I was with [livejournal.com profile] loveinsuburbia, who kept wishing they'd bugger off the stage; but I think she was just incapable of truly appreciating their goodness thanks to the constant flirting between her and the boy across the way we nicknamed Superman.[1] We had tickets for the Circle at the Brixton Academy, which meant dancing in front of your seat and being distracted by ushers going back and forth trying to stop people leaning over the railings to gape at the downstairs crowd.

There was this really cheeky, tiny Irish bloke completely off his head who kept sneaking past security and dancing right by the rails, his hands raised to the stage, a big grin on his face. Then he'd turn around and high five us. When we'd see security coming, either us or Superman and his mates would pull him away until security were gone.

It was a great night of dancing, and I was happy to realise that I could stay up until 3am non-stop moving without the need of MDMA. Just a couple of pear ciders, gin and tonics and water did the trick for me. 2 Many DJs set was great but the next time with them will either have to be in a field or a proper club.

For those of you who don't know what voguing is, here's the trailer for Paris is Burning (1990).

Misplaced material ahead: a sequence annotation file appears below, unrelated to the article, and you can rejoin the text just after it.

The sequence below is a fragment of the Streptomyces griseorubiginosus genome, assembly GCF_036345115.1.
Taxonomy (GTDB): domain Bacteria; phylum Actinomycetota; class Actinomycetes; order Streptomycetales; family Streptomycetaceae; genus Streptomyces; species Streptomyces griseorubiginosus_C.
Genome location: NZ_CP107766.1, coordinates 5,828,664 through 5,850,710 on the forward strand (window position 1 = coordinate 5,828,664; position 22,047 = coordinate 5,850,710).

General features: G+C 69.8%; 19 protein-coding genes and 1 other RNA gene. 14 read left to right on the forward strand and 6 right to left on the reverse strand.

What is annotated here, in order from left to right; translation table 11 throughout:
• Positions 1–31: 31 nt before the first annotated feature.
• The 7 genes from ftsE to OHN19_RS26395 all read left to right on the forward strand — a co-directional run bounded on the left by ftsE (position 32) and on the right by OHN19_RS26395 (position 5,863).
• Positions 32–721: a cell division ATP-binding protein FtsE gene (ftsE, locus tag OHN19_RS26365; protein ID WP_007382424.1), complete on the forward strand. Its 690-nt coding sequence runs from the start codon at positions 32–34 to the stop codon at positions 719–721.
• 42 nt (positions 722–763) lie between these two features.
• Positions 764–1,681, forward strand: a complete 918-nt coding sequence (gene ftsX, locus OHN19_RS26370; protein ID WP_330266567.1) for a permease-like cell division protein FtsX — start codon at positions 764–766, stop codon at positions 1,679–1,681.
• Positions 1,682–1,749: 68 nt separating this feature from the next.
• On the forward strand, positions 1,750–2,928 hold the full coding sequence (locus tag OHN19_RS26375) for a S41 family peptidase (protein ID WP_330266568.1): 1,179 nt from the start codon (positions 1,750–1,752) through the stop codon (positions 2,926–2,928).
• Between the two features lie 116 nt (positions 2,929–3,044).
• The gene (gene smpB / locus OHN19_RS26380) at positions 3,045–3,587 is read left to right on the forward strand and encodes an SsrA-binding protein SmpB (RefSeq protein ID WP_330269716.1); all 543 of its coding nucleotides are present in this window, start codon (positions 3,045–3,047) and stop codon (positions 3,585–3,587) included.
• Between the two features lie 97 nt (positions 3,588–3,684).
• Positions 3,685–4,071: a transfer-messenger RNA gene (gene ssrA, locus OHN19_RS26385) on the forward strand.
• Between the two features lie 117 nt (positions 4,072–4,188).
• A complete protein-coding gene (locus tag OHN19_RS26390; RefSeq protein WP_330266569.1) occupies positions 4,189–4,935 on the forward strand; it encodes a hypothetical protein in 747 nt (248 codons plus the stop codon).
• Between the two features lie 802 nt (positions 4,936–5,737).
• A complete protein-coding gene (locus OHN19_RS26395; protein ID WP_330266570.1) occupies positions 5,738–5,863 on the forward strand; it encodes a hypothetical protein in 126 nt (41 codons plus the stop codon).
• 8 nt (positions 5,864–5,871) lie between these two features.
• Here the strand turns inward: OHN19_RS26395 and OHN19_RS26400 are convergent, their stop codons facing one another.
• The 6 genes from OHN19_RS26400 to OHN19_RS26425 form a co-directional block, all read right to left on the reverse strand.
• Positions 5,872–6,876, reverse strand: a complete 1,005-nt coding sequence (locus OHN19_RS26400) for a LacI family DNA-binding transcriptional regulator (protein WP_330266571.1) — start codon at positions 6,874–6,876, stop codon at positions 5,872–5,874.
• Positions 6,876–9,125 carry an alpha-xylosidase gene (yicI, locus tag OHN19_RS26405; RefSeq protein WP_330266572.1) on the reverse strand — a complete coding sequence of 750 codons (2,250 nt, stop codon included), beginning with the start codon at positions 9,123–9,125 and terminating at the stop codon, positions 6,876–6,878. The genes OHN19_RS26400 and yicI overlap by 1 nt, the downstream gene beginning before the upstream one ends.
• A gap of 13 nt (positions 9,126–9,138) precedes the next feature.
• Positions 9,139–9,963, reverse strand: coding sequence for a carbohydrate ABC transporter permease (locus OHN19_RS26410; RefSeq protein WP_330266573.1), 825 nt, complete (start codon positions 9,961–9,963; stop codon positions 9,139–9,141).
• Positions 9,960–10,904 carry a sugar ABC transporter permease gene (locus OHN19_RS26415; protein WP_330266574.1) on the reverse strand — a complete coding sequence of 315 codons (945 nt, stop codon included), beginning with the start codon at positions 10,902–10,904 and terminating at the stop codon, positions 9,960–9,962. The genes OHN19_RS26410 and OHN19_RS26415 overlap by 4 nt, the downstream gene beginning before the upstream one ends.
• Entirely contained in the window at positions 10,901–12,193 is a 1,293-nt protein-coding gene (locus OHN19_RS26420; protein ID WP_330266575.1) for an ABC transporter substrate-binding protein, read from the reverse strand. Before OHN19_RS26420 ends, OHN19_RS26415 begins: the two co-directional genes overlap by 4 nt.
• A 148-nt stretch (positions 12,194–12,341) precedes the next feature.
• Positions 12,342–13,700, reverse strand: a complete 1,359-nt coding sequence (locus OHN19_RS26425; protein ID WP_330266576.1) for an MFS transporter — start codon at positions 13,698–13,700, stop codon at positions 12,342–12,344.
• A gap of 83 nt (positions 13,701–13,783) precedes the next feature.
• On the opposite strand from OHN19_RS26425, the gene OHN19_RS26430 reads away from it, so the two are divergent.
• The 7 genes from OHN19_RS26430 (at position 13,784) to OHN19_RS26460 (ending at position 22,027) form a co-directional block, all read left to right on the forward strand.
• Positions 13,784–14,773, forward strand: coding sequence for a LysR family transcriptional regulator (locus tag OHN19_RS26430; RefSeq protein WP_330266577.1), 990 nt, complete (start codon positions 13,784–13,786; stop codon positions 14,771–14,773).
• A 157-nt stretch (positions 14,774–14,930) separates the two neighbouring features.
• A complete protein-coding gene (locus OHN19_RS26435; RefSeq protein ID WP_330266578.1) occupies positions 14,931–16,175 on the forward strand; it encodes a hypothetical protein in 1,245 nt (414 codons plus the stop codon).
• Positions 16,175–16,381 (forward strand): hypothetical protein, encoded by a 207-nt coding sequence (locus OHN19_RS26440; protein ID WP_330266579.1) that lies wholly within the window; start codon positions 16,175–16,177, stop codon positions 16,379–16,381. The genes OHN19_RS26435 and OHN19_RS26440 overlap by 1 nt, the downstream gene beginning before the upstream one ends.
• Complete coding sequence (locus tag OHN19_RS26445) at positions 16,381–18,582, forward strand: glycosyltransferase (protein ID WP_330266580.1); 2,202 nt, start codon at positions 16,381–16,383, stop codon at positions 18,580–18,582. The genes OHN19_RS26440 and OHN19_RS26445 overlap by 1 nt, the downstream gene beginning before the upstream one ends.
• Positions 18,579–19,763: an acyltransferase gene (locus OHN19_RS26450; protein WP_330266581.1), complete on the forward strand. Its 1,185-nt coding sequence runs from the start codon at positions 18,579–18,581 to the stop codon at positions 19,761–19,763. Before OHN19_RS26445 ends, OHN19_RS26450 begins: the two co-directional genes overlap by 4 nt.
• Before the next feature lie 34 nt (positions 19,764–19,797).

[1] The flirting got so silly that I had to actually give Superman a thumbs up as I walked away (without [livejournal.com profile] loveinsuburbia's knowledge), to see if he'd finally make his move. But the silly bugger was either too shy and fried or he really thought I was her boyfriend, despite me camping it up to dissuade him of the idea. A pair of good looking guys later introduced themselves to [livejournal.com profile] loveinsuburbia and again, as they chatted to her, they kept looking at me with that "are you her boyfriend?" look. Good manners still exist, people.
commonpeople1: (Default)
The biggest mystery and topic of discussion surrounding The Killing 2 so far this year is...

Who's Hotter? )
commonpeople1: (Default)